The UK's ruling Conservative Party on Friday won an overall majority in the general election as Prime Minister Boris Johnsons gambit to bolster his parliamentary support appeared to have paid off, while the opposition Labour Party earned its worst results since 1935.
The Conservatives have gained a 74-seat majority in the House of Commons for a total of 334 (a 45-seat gain) as the right-wing party snatched traditional strongholds from dozens of Labour candidates, Efe news reported.
"It does look as though this One-Nation Conservative government has been given a powerful new mandate to get Brexit done," a jubilant Johnson said after he was easily re-elected to his seat in Uxbridge and South Ruislip.
The Prime Minister said that his party's victory would provide a "chance to respect the democratic will of the British people, to change this country for the better and to unleash the potential of the entire people of this country".
Labour leader Jeremy Corbyn, on the other hand, appeared solemn as he announced he would not be leading the party into a future general election after leaving it at just 201 seats (a net loss of 57) - the lowest tally since 1935, when Clement Attlee, who would later on become premier in the aftermath of World War II, won 154 seats.
Until now, Labour's worst results in the post-war era had been in 1983, during the apex of Margaret Thatcher's rule, when it obtained 209 MPs.
"Obviously it is a very disappointing night for the party," Corbyn told supporters at his Islington North counting party. "But I want to say this... in the election campaign we put forward a manifesto of hope."
Meanwhile, Liberal Democrats leader, Jo Swinson, narrowly lost her seat to the Scottish National Party (SNP) in East Dunbartonshire, a constituency she had represented for over 12-years.
"Some will be celebrating the wave of nationalism sweeping both sides of the border, and I do congratulate all those elected," Swinson said. "But let me say now, for millions of people in our country, these results will bring dread and dismay, and people are looking for hope."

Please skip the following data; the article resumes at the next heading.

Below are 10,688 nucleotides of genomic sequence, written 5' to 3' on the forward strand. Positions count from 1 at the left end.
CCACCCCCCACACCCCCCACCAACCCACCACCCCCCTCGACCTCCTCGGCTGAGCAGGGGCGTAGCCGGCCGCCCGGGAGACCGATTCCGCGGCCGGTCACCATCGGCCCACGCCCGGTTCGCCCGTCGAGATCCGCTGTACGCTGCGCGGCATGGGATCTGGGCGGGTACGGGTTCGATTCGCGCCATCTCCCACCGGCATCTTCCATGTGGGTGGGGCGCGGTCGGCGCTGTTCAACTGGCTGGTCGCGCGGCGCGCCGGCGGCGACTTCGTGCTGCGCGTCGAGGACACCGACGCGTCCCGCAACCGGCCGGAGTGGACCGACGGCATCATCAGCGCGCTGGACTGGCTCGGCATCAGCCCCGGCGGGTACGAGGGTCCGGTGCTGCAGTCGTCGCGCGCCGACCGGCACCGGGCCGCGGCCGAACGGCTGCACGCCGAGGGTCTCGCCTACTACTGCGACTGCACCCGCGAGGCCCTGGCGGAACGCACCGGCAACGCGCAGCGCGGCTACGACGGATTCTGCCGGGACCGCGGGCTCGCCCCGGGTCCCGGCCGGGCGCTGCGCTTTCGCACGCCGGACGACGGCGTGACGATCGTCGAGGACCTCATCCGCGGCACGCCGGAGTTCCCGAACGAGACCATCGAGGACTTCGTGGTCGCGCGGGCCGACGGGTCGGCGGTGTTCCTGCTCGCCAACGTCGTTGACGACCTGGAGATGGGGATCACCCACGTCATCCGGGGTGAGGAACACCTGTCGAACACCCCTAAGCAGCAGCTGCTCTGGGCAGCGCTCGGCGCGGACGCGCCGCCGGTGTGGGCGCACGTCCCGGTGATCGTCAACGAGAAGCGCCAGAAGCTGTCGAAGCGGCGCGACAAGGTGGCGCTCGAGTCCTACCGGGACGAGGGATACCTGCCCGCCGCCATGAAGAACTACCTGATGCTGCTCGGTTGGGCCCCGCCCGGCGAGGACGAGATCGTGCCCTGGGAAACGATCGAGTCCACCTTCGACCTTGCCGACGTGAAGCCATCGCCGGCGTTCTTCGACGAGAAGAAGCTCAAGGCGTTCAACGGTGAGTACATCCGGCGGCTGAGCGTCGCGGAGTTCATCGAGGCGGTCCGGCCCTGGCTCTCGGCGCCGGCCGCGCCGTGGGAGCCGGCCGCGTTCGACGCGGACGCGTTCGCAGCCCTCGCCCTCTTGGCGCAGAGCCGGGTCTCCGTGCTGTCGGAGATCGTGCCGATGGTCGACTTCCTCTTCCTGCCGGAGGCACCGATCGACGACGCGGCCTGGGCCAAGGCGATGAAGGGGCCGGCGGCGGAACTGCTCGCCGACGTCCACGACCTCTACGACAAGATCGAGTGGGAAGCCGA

The national vote share after 622 of the 650 constituencies stood at 43.3 per cent for the Conservatives (a 1.2-per cent increase compared to the June 2017 election), 32.9 per cent Labour (a 7.9-point slump), 11 per cent Liberal Democrats (+4.1), 3.9 per cent SNP (+0.9), 2.7 per cent Greens (+1.1) and 2.1 per cent for the Brexit Party.
Turnout during the election on Thursday hovered at 67 per cent of the 47.59 million registered voters who had been called to the ballot box, 1.6 per cent less than in the 2017 general election.
US President Donald Trump seemed happy with the preliminary results, tweeting: "Looking like a big win for Boris in the UK."
Johnson inherited a minority government from his predecessor Theresa May, who lost her majority in a miscalculated decision to call a snap election in 2017 in a bid for a mandate to proceed with Brexit.
She stepped down earlier this year after the lower chamber of lawmaking rejected her Brexit withdrawal deal three times.
With a comfortable majority, Johnson should have little issue pushing the withdrawal deal through, finalizing the terms of the divorce with the European Union before starting the process of negotiating a new trade deal with the European bloc.